I love the optimism of January for the gardener. The snows cover the gardens and allow the gardener to forget the mishaps of the past season and the smooth blank slate is a true tubula rosa for their hopes and dreams. This is the time of year where I get myself worked up into hubrisitc delusions, so true to form I am designing a Grand Scheme of a fully sustainable, no input, permaculture market garden. You will be seeing alot about this here on One Straw as I work through the kinks, and then put spade to soil in 3 months to prepare the working prototypes on the properties of local farmers that are donating the small allotments of land for the project.
One of the biggest challenges inherent in the design of my .1 Acre Sustainable Market Garden is going strictly No Till. The reason that plowing and tilling started in the first place was to ease the creation of a seed bed and reduce pressures from unintentional plants (weeds). Cover Cropping, Inter Cropping, and Deep Mulching will take care of much of the “weed” problem, but there still remains the fact of getting seeds and plants into the soil.
Transplants are relatively easy. Within a year or two of no till the soil should have great tilth and planting a tomato or lettuce transplant will only involve pulling aside the mowed/winter killed cover crop and planting the transplant as normal. My preferred tool for this at home is my Ho-Mi hand cultivator.
In light soil, the ho mi will allow you to pull aside a nice hole to slide the transplant in while dropping the transplant into the hole with the other. A deft turn of the wrist and the ho mi beautifully tamps the soil around your plant as you reach for the next transplant. This tool is very, very well designed and the work is pleasant and efficient. I would expect nothing less from an ancient tool from the Far East.
Still, this is alot of time on your knees, and transplanting literally thousands of lettuce, tomato, pepper, kale, broccoli, etc plants will do in my out of shape body right quick. If I am to successfully work a .5 acre site solo I might need to up to more commercial tools like the Hatfield Transplanter.
The Hatfield allows you to do the work standing up, but costs $100 more than the ho mi and I am not sure how it will handle a cover mulch.
Direct seeded crops are my prime concern. I had posted before about how incredibly impressed I was with the Earthway Seed “drill”, but it is designed to work on prepared and clean ground-typically rototilled at least twice. In the hoop house, even the light plant debris caused some issues. Seeding hundreds of row feet of carrots, radishes, sunflowers, legumes, and others is part of the plan, so a work around needs to be found. Big Ag cultivates in strips to over come this. I don’t want to cultivate, so I am pursuing a few options.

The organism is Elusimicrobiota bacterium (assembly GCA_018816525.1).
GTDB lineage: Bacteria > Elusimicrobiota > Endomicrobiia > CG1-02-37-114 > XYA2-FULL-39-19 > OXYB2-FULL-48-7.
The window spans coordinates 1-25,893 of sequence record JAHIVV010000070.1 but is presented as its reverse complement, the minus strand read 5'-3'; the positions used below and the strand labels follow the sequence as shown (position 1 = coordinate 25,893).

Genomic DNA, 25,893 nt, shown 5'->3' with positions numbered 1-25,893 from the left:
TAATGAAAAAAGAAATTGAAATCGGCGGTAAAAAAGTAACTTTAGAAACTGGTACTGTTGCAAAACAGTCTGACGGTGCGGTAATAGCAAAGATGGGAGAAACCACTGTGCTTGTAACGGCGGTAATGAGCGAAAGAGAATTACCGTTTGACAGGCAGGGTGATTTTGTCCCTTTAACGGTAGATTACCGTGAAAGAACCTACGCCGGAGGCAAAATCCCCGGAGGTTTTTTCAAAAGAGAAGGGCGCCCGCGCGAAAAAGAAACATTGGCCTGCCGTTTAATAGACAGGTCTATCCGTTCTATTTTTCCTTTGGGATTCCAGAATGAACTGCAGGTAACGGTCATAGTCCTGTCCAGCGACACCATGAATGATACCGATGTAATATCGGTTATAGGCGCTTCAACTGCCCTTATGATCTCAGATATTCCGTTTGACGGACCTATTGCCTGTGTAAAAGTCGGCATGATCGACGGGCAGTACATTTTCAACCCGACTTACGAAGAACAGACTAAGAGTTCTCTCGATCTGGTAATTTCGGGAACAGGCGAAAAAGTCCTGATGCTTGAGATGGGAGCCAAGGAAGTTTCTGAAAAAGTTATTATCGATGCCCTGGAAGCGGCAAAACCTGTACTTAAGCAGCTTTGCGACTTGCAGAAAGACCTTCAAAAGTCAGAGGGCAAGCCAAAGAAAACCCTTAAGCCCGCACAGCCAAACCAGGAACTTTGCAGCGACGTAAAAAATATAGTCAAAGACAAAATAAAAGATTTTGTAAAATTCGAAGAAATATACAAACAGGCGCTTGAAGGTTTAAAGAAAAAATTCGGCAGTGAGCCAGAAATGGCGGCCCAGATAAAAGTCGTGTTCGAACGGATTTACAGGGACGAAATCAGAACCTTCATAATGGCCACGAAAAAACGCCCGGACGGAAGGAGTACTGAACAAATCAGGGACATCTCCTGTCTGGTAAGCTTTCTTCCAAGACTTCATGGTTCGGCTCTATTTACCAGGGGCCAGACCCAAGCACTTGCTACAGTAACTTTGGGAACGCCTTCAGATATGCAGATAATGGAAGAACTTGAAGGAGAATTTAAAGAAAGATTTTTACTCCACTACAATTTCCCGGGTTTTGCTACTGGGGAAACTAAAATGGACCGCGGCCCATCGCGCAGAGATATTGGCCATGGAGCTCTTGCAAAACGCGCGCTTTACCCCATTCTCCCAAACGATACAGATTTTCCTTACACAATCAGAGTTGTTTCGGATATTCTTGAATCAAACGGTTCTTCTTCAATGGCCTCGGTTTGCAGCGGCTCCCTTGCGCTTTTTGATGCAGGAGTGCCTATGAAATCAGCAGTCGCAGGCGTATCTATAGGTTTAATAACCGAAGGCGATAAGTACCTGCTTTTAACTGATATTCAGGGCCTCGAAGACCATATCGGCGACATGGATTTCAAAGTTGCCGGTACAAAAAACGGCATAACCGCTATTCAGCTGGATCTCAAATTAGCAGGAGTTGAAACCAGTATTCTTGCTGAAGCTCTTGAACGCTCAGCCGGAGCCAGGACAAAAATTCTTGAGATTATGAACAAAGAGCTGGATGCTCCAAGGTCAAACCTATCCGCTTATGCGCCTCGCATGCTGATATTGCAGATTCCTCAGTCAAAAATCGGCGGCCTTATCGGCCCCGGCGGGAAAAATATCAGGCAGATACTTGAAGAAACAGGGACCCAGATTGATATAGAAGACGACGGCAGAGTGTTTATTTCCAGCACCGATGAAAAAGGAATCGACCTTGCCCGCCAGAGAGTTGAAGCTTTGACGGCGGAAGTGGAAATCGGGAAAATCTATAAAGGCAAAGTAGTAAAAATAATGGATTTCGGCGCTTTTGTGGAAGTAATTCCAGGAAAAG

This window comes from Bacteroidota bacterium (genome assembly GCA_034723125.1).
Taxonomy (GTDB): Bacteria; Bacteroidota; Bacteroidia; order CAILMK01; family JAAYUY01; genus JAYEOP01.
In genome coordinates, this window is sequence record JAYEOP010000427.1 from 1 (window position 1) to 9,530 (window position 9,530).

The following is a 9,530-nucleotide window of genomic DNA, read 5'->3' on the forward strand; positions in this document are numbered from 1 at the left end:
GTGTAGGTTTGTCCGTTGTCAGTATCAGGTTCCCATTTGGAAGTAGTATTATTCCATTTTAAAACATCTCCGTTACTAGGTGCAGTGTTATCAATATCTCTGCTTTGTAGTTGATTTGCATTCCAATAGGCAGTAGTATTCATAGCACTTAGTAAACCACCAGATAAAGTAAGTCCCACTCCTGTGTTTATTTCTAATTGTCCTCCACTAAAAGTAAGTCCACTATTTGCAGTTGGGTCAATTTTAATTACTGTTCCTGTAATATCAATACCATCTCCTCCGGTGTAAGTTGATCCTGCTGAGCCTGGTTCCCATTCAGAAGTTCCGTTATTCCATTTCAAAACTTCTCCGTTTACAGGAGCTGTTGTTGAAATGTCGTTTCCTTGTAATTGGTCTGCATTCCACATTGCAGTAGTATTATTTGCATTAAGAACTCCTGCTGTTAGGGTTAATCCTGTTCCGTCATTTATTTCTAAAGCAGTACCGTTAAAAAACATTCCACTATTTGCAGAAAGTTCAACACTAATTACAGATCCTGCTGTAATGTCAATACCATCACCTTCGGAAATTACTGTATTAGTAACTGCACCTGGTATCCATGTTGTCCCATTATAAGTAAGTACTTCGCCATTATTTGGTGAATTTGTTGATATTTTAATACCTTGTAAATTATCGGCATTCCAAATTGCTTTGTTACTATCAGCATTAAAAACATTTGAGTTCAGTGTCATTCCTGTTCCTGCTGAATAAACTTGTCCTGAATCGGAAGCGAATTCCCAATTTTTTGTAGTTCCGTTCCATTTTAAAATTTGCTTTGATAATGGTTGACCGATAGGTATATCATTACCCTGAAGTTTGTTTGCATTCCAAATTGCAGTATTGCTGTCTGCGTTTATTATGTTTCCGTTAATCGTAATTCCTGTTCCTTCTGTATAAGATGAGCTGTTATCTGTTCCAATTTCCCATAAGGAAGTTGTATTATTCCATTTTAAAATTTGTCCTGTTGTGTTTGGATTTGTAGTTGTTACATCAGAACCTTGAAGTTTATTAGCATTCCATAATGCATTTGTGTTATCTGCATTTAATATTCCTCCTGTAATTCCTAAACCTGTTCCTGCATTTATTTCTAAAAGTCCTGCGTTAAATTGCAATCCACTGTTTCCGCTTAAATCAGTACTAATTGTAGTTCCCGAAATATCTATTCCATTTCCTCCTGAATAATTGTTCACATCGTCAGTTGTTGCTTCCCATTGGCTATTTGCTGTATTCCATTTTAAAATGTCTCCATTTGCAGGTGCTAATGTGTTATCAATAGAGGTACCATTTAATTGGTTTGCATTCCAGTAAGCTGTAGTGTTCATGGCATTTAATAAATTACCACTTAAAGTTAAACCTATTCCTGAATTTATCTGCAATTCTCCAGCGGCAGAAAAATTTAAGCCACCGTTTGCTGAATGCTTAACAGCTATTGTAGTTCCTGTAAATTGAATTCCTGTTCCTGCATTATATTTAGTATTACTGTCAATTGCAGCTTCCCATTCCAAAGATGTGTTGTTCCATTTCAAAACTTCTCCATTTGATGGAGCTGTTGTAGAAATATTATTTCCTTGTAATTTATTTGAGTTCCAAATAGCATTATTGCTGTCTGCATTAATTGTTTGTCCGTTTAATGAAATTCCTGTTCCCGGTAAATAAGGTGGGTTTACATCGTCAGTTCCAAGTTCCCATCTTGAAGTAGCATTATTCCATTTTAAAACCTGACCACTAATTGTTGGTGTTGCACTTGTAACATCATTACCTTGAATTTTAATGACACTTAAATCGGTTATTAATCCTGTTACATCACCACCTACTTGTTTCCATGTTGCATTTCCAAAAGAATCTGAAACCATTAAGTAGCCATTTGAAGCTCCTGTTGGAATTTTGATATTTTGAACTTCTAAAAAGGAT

#1 Chicken tillers. Using chicken tractors to scratch in the mulch is part of the plan to fully clean a bed for a thick stand of direct seeded lettuce, radish or cover crop that will need no additional mulch, or that will be later undercropped.
#2 No Till Strip Cropping. Ruth Stout simply pulled her mulch aside for direct seeding. I see no reason that this wouldn’t work for row crops like carrots and beets that will still want the benefits of existing mulch in between the rows to hold moisture and reduce weed pressure. A colinear hoe might be enough to cut and pull aside the mulch for direct seeding of winter killed cover crops like oats. Or another option may be to use a wheel hoe to cut a 4-5″ strip through a standing cover crop. The killed cover crop would then be removed to mulch another bed, and the bare ground exposed for seeding. Either with a colinear or wheel hoe the resulting narrow strips of bare soil should be prime territory for a Earthway to efficiently plant in. Everything works great from an armchair in January. We’ll see what April brings.
Despite the technical challenges to overcome in a market garden sized No Till operation, I am absolutely convinced that rototilling and long term sustainable farming are not compatible as it destroys organic matter and soil structure/ecology. Chickens, worms and beetles will do my plowing, and I prefer to feed the soil through top down natural means like mulches and topdressings, rather than incorporating fertilizers deeper into the soil to burn off critical organic matter on the Altar of High Yields. This is hard for me, because I love to geek out on BCS tillers, but everything I have read points to No Till and systems that build organic matter and Deep Ecology in the soils to by the way to a Permanent Agriculture and permaculture market gardening in sub acre plots.
2008 is shaping up to be a great year!